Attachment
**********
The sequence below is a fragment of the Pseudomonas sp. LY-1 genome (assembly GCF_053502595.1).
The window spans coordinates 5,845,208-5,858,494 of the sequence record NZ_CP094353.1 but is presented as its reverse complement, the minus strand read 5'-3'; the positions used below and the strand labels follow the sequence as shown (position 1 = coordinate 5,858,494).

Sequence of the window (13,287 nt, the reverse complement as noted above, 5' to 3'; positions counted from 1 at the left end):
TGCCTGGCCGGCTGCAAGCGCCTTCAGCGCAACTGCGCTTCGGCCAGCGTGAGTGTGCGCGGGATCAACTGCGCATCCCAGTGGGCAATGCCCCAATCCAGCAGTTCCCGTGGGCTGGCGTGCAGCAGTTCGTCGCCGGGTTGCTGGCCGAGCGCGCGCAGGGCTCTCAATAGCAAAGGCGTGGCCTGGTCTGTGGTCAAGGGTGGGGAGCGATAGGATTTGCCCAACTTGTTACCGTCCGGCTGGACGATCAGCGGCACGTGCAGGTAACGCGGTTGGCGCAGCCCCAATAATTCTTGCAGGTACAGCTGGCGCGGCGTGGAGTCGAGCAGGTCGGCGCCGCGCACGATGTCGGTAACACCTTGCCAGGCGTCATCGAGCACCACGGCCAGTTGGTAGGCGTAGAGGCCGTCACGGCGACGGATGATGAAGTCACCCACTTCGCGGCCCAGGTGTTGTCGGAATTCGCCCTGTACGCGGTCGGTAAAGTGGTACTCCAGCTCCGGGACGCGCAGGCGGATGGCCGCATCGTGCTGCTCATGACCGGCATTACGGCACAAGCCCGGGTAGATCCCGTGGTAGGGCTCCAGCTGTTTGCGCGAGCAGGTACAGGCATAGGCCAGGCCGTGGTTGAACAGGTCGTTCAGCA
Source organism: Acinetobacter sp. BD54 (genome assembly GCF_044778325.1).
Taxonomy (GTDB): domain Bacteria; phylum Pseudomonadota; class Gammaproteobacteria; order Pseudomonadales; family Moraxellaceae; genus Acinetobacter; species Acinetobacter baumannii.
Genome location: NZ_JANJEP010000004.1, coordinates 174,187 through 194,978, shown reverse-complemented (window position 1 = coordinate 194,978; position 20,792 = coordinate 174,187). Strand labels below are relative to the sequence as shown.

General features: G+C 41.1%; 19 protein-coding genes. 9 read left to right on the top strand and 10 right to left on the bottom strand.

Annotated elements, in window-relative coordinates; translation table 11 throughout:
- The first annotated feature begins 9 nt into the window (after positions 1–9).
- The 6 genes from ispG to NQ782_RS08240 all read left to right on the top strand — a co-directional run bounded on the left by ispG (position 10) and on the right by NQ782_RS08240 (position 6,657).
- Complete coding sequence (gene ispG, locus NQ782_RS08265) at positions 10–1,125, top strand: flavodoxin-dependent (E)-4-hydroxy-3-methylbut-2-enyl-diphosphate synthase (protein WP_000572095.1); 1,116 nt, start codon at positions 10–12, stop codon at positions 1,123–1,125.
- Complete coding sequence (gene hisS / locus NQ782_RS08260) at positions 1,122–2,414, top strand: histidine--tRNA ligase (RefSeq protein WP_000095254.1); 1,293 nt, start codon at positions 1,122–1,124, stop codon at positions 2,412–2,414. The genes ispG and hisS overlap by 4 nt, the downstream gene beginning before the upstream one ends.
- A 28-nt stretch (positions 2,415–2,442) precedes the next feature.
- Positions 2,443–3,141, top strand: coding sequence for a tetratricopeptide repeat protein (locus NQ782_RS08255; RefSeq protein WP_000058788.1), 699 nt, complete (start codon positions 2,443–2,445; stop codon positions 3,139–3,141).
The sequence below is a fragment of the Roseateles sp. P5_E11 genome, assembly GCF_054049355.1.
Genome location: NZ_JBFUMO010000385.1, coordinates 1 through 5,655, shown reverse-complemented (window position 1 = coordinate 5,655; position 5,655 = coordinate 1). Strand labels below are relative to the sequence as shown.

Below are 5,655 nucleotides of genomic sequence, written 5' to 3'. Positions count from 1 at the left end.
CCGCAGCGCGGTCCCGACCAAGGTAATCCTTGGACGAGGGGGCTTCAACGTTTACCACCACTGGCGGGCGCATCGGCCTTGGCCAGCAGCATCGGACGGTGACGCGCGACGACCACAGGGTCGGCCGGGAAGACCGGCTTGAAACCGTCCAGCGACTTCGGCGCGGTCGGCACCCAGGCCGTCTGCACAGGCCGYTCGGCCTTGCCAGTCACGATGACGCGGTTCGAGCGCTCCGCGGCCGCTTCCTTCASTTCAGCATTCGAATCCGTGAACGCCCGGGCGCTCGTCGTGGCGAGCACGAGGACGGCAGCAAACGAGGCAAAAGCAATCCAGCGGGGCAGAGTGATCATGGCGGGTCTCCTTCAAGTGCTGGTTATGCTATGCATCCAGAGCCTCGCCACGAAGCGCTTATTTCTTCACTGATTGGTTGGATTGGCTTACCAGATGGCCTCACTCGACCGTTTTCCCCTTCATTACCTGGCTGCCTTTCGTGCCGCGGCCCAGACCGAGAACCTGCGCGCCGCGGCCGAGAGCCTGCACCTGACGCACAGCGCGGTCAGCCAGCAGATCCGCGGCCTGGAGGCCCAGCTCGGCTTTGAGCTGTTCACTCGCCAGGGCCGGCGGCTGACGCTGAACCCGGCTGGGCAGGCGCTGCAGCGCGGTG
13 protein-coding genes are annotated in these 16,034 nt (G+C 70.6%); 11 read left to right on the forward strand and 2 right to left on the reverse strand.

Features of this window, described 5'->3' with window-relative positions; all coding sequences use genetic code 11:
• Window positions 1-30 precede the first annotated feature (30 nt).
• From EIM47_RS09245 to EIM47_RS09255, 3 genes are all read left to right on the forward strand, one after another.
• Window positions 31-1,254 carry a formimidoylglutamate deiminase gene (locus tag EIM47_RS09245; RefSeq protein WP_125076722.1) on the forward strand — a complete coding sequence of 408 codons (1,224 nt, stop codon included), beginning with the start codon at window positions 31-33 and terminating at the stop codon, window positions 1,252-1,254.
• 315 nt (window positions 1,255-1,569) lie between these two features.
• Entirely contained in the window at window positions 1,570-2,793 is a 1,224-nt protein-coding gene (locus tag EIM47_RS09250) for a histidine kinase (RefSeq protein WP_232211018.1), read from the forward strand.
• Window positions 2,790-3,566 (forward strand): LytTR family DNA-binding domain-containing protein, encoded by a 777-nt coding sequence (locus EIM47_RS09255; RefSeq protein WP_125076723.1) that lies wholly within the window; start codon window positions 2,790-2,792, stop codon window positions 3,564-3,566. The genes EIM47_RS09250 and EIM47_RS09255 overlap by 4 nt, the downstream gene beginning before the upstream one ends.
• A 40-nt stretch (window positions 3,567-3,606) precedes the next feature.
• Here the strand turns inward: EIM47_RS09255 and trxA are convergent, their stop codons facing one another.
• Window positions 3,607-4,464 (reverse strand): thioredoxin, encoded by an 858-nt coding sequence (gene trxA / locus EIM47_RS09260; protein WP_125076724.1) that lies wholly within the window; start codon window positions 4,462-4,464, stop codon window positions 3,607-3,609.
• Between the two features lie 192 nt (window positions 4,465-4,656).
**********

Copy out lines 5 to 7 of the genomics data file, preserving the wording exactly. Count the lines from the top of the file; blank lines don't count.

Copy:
Source organism: Acinetobacter sp. BD54 (genome assembly GCF_044778325.1).
Taxonomy (GTDB): domain Bacteria; phylum Pseudomonadota; class Gammaproteobacteria; order Pseudomonadales; family Moraxellaceae; genus Acinetobacter; species Acinetobacter baumannii.
Genome location: NZ_JANJEP010000004.1, coordinates 174,187 through 194,978, shown reverse-complemented (window position 1 = coordinate 194,978; position 20,792 = coordinate 174,187). Strand labels below are relative to the sequence as shown.